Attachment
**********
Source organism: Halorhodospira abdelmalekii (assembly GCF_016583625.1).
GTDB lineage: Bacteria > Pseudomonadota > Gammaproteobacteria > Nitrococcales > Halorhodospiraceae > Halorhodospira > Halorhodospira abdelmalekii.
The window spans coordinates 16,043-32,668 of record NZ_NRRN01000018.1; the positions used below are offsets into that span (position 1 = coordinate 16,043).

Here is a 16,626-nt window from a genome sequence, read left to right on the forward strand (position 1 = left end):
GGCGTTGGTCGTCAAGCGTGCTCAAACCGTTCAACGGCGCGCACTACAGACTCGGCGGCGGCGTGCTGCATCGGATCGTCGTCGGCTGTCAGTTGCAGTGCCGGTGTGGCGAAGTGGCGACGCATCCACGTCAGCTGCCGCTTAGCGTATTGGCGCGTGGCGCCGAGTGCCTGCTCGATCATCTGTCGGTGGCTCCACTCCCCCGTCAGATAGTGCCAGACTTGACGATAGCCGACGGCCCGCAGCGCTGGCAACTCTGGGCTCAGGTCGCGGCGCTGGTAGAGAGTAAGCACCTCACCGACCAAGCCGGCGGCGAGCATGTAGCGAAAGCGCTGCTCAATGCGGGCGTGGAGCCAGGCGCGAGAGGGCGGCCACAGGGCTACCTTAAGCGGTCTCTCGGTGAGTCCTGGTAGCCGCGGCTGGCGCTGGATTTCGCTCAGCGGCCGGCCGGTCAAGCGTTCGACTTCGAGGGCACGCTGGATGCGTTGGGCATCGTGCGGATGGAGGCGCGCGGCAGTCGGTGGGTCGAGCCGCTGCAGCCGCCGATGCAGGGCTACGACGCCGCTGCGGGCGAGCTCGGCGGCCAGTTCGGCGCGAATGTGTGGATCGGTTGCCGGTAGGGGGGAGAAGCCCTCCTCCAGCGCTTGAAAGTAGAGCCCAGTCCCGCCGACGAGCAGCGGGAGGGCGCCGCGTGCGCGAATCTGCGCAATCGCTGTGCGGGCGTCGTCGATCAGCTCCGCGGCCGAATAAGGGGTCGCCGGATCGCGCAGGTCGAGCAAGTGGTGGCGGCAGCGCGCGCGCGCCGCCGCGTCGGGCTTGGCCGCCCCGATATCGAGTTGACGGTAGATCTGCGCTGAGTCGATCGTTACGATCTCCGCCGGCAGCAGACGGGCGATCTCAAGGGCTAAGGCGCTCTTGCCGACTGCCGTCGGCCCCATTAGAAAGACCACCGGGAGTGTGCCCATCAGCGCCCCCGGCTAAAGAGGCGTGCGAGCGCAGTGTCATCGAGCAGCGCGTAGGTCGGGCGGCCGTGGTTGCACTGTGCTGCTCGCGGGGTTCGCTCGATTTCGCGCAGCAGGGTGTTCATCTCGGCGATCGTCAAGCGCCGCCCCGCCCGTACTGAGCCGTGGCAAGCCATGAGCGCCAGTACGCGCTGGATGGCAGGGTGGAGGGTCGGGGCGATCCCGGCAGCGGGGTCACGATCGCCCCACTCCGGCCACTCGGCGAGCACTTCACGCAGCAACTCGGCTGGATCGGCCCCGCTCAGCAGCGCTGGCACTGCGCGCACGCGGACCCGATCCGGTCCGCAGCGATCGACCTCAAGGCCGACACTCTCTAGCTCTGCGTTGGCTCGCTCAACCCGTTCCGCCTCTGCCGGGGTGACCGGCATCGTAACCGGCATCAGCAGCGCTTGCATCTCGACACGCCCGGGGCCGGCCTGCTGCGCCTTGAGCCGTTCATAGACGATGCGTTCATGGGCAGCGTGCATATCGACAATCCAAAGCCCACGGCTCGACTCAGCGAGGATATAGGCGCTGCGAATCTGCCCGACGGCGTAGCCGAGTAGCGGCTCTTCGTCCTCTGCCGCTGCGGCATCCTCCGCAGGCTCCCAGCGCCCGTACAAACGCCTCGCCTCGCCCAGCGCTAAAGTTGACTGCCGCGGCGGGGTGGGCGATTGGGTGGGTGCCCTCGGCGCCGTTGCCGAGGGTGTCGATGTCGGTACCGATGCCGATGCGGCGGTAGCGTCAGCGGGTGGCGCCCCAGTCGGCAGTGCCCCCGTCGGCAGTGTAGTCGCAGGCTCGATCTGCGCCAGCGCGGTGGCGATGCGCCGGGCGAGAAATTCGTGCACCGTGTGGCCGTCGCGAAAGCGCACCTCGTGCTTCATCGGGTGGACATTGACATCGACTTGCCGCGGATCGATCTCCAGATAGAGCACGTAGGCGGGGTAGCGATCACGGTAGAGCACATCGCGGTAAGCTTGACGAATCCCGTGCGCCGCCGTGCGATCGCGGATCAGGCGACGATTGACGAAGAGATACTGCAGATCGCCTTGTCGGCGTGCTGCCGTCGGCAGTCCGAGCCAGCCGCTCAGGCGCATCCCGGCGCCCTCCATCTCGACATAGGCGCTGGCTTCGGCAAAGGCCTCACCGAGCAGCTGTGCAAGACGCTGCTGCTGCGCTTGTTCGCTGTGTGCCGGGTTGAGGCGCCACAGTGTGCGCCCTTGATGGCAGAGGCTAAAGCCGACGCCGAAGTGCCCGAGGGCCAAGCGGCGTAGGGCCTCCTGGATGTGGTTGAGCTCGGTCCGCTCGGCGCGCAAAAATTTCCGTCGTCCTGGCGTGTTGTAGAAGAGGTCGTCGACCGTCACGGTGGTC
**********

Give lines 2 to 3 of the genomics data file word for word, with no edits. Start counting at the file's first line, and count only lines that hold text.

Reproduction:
GTDB lineage: Bacteria > Pseudomonadota > Gammaproteobacteria > Nitrococcales > Halorhodospiraceae > Halorhodospira > Halorhodospira abdelmalekii.
The window spans coordinates 16,043-32,668 of record NZ_NRRN01000018.1; the positions used below are offsets into that span (position 1 = coordinate 16,043).